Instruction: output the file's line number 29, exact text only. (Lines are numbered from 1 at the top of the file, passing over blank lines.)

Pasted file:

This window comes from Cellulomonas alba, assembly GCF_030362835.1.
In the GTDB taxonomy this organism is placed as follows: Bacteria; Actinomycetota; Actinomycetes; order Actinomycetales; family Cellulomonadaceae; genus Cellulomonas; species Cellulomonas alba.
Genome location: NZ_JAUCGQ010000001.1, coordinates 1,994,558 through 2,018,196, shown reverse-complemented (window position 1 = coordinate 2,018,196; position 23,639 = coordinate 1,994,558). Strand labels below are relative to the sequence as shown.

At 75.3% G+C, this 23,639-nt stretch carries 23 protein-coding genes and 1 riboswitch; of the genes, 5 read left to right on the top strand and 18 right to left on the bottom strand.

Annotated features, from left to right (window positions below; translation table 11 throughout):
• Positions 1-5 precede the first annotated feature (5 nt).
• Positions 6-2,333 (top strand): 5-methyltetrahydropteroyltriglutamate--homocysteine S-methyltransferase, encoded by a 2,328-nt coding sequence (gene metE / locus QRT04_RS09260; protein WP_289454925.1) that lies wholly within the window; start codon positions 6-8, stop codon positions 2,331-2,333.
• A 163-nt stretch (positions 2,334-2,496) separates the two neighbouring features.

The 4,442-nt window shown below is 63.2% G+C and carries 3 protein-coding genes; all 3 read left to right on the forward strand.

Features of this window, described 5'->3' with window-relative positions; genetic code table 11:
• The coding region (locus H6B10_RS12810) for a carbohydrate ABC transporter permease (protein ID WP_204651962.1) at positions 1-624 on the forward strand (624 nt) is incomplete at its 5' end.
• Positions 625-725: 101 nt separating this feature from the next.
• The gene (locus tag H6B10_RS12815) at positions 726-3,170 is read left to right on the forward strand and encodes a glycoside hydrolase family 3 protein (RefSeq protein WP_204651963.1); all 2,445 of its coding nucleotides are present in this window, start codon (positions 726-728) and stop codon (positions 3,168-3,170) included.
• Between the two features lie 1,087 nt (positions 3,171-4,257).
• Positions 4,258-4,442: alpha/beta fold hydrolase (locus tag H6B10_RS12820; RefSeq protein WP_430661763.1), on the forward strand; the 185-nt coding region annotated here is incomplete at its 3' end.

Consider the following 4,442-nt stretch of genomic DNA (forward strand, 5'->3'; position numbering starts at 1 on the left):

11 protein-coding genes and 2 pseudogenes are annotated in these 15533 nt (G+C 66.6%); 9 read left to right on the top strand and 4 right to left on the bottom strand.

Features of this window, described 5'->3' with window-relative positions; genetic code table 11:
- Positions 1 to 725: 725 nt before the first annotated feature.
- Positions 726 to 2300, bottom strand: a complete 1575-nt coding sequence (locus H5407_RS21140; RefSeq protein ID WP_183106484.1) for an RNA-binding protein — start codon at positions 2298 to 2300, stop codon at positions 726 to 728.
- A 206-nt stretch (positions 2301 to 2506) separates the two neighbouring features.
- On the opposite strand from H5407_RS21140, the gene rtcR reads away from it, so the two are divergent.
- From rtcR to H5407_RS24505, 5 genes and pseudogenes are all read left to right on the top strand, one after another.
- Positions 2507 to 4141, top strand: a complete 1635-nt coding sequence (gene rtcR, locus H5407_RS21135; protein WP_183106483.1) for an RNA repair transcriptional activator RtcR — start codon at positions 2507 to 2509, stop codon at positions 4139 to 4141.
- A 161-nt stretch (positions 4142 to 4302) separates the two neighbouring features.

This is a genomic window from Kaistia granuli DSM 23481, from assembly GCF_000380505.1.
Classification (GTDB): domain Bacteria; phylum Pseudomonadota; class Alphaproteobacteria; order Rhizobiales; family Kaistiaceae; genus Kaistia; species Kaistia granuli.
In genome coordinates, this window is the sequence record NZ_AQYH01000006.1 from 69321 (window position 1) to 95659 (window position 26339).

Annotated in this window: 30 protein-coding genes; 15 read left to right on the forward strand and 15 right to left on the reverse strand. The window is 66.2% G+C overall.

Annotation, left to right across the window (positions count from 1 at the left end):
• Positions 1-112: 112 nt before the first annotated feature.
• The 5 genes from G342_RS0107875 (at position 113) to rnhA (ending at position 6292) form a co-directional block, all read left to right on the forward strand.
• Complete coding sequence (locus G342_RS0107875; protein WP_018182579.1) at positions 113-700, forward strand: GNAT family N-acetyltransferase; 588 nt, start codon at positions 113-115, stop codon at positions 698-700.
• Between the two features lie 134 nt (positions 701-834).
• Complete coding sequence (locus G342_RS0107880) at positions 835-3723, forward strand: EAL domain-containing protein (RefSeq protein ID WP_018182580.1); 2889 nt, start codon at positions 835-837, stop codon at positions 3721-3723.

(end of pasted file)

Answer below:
Annotated in this window: 30 protein-coding genes; 15 read left to right on the forward strand and 15 right to left on the reverse strand. The window is 66.2% G+C overall.